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Discussion Starter · #1 ·
With the need to control varroa mites in the hive, chemical treatments have become the local norm. But these chemicals leave minute residues (somewhere in the low Parts Per Million PPM level) in the bee's wax. My supplier of foundation no longer accepts melted down wax on a trade-in basis.
Lots of wax cakes have accumulated in my stores with little to do with them.
One solution I've come up with is to make the wax into furniture polish. When I make it with the right consistency, it spreads well, polishes nicely, and gives a good protective, waterproof coat to my furniture.
The recipe is pretty siimple:
1. Melt the wax (a double boiler is recommended so that you don't deal with an open flame, but I confess, I've been doing it in a metal can directly on the stove--just be very careful with the next step).
2. After all the wax has melted, turn off the flame and stir in an equal volume of turpentine, mixing well until the two ingredients are evenly mixed.
3. Pour into a large mouthed sealable container. 4. Allow to cool completely and then close the container.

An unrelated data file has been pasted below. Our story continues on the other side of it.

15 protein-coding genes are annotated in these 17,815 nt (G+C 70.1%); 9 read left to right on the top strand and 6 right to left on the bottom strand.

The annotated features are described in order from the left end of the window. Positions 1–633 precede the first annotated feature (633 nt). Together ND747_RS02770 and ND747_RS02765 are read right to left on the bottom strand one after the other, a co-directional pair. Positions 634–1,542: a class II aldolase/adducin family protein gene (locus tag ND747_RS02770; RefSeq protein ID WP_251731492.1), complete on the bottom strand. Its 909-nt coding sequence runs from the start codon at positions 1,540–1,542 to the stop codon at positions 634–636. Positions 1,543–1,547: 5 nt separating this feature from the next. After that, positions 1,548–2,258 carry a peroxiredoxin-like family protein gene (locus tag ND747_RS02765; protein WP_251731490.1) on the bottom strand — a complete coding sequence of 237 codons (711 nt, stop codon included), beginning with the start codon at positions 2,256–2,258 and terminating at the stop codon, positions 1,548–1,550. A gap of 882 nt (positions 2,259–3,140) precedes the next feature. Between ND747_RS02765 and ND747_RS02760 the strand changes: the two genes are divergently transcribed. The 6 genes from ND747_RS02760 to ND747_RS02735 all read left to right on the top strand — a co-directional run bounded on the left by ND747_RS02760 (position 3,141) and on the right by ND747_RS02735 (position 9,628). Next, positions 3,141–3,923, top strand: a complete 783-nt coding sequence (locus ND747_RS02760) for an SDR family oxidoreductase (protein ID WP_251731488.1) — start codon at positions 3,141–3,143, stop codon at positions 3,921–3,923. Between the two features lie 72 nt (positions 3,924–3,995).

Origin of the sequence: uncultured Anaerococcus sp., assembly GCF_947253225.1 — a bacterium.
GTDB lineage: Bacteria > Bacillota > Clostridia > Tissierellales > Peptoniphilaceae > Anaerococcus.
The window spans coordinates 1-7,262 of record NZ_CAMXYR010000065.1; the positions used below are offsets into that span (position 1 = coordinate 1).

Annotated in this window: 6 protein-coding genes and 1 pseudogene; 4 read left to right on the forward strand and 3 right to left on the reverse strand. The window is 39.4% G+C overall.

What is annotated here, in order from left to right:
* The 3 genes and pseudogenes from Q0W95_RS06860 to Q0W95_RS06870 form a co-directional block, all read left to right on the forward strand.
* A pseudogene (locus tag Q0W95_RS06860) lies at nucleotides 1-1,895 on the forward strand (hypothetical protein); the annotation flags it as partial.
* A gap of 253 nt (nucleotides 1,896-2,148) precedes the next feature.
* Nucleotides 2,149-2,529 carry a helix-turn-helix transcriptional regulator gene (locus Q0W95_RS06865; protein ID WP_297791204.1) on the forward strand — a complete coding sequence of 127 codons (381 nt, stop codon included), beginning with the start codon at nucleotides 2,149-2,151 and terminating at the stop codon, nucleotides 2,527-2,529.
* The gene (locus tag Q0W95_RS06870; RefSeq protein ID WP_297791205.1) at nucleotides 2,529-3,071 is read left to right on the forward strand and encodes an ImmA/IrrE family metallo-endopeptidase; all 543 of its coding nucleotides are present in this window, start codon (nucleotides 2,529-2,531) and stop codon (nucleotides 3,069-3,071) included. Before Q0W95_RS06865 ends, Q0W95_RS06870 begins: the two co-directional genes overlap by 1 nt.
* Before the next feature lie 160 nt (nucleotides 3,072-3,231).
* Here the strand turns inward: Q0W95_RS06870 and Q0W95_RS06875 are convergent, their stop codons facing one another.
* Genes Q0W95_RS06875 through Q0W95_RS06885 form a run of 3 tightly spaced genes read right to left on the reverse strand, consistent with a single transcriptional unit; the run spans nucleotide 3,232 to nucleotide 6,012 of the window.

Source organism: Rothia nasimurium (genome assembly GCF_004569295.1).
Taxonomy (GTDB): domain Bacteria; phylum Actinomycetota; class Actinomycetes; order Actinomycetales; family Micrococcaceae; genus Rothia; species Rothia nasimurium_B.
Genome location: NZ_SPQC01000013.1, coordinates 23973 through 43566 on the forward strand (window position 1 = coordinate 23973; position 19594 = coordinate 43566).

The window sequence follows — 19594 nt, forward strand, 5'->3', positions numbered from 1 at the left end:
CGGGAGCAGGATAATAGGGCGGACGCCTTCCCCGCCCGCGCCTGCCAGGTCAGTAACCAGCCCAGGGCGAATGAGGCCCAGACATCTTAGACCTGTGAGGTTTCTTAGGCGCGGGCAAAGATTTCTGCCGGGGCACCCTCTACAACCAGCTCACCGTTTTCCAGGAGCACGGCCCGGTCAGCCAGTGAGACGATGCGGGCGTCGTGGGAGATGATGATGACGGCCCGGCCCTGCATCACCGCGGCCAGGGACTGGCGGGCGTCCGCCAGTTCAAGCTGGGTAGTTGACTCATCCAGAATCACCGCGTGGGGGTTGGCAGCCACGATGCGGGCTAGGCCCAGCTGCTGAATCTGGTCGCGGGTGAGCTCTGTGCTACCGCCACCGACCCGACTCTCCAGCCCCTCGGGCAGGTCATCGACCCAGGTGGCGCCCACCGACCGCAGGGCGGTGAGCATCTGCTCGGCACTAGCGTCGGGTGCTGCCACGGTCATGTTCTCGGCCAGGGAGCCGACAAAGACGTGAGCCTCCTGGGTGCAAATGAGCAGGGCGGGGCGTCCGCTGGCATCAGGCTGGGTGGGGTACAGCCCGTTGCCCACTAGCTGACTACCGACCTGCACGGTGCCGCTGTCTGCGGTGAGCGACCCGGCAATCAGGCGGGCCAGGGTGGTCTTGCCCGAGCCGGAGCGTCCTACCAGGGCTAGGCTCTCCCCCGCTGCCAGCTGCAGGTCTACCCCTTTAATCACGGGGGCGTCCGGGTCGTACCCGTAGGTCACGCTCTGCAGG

That's all there is to it. From your own personal experience and the strength of your elbow, you can adjust the thickness of the polish by using either more or less of either substance: Too stiff, reheat and mix in more turpentine; too loose, reheat and add more bees wax. When stored for long periods it's important that the container is really sealed well, otherwise the turpentine will slowly evaporate and leave you with hard beeswax.

If anyone has suggestions to improve on this basic recipe, all suggestions are welcome. :wave:
 

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Great tip...but what is a average amount to make at a time? how much actual comb would it take to make? thanks
 

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Discussion Starter · #3 ·
I take pieces from the wax "cakes" that I get from melting down old frames or burr comb in my solar wax extractor.
I think my "recipe" is sort of like that of an experienced baker who tells you the recipe for a cake: "a pinch of this, a dash of that, add enough to give the consistency of...".
To answer your questions more directly, a good container would be a 5-10 oz wide mouthed glass jar with a tight sealing metal cover. Figure out, space-wise how much wax would fill half the jar and allow the other half for the volume of the turpentine. Unless you have a mania for polishing your furniture "every day", this should last a long time.
Probably the wax melted from one or two frames would be enough for a five oz jar.
I just thought of a possible improvement. if it sounds good to you, you could try adding a few drops of essential oils from different plants for fragrancy. In the local stores here, we can find eucalyptus oil, lavender, etc.
 
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